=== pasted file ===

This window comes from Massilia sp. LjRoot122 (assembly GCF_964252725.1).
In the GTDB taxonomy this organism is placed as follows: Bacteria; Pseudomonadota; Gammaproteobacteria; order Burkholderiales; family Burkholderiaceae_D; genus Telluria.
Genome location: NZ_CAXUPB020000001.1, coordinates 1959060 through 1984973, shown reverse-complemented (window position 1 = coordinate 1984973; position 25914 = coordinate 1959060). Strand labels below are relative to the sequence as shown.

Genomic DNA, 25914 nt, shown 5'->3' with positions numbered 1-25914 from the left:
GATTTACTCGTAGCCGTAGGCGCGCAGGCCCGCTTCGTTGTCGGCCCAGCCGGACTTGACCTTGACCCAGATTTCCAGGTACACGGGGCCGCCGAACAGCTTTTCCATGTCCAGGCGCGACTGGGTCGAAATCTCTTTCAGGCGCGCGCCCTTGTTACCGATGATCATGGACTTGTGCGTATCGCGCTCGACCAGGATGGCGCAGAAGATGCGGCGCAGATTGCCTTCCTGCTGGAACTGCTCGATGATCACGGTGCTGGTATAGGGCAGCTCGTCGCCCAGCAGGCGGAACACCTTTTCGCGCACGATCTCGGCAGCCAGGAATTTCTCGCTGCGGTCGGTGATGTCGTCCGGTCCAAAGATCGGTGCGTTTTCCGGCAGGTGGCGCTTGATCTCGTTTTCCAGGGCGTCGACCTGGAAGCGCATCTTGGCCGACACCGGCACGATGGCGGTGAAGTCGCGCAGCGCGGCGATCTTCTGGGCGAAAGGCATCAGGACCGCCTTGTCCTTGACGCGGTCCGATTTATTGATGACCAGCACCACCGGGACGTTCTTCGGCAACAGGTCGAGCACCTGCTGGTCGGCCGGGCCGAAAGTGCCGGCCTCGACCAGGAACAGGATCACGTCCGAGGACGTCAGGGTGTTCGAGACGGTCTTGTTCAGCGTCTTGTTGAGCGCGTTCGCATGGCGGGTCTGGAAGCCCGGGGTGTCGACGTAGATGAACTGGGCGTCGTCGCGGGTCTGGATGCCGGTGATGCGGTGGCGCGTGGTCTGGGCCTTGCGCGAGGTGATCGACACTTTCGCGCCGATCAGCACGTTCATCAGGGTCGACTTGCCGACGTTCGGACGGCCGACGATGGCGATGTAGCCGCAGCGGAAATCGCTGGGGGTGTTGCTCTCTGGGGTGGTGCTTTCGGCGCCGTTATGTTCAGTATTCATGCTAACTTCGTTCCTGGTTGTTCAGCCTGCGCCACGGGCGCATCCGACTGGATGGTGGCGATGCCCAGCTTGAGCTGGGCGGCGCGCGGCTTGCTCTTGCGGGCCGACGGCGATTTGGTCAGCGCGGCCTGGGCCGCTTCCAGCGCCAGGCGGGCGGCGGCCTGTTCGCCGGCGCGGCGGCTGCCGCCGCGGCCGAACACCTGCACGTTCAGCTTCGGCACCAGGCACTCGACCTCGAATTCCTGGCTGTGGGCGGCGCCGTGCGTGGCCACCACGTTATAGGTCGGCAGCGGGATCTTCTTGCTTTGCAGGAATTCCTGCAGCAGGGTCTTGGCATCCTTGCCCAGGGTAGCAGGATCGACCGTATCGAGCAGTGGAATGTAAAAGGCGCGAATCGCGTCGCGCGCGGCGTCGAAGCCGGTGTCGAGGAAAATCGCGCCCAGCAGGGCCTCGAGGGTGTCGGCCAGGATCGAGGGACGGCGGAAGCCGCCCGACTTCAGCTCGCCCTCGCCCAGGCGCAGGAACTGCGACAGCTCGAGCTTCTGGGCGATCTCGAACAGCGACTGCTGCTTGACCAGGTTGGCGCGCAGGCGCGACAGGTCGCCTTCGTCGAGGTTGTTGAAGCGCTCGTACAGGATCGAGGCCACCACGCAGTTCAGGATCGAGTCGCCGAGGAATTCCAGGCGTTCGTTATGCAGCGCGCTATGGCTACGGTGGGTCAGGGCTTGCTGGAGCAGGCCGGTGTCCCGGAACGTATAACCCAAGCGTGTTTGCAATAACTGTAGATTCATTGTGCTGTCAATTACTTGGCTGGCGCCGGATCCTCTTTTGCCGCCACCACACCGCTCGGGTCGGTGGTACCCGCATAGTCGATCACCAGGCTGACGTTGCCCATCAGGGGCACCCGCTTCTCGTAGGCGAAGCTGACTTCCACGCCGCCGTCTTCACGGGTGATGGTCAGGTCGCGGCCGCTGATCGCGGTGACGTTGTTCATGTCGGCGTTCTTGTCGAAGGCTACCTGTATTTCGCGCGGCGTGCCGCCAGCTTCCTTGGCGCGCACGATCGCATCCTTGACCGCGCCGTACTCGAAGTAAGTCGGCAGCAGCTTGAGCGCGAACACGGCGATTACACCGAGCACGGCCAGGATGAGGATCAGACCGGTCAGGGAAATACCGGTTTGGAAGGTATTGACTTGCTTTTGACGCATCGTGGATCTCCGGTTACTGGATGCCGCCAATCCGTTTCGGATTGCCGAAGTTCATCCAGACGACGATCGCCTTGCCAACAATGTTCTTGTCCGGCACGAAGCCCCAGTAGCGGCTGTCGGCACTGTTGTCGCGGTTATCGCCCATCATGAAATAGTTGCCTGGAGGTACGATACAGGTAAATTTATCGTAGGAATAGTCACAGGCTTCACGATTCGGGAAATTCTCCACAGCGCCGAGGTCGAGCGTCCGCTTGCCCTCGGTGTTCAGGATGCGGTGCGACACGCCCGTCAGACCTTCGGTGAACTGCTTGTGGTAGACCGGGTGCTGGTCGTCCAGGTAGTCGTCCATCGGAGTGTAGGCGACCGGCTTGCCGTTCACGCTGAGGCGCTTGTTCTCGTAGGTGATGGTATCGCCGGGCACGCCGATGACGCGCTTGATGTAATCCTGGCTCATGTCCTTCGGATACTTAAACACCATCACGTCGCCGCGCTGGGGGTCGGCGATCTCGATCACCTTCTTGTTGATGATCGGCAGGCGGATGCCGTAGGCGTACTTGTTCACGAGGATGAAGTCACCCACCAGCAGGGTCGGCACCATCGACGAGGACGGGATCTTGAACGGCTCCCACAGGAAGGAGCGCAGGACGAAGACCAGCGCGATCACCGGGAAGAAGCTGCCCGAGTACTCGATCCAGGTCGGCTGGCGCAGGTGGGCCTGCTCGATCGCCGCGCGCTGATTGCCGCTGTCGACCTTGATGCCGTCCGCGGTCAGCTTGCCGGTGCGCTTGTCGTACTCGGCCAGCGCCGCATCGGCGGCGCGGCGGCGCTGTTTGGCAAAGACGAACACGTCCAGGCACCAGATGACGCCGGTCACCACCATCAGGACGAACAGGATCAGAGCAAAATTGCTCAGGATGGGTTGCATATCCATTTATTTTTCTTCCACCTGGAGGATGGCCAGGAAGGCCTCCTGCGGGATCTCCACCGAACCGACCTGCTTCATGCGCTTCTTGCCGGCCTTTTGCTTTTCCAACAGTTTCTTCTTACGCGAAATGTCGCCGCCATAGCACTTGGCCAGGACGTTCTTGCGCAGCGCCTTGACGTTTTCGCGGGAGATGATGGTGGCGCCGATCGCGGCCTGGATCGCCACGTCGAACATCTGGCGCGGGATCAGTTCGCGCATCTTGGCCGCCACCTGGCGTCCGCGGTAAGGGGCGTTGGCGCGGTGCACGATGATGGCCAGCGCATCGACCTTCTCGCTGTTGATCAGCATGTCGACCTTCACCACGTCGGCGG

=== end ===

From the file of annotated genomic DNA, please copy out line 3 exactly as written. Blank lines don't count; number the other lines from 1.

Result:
Genome location: NZ_CAXUPB020000001.1, coordinates 1959060 through 1984973, shown reverse-complemented (window position 1 = coordinate 1984973; position 25914 = coordinate 1959060). Strand labels below are relative to the sequence as shown.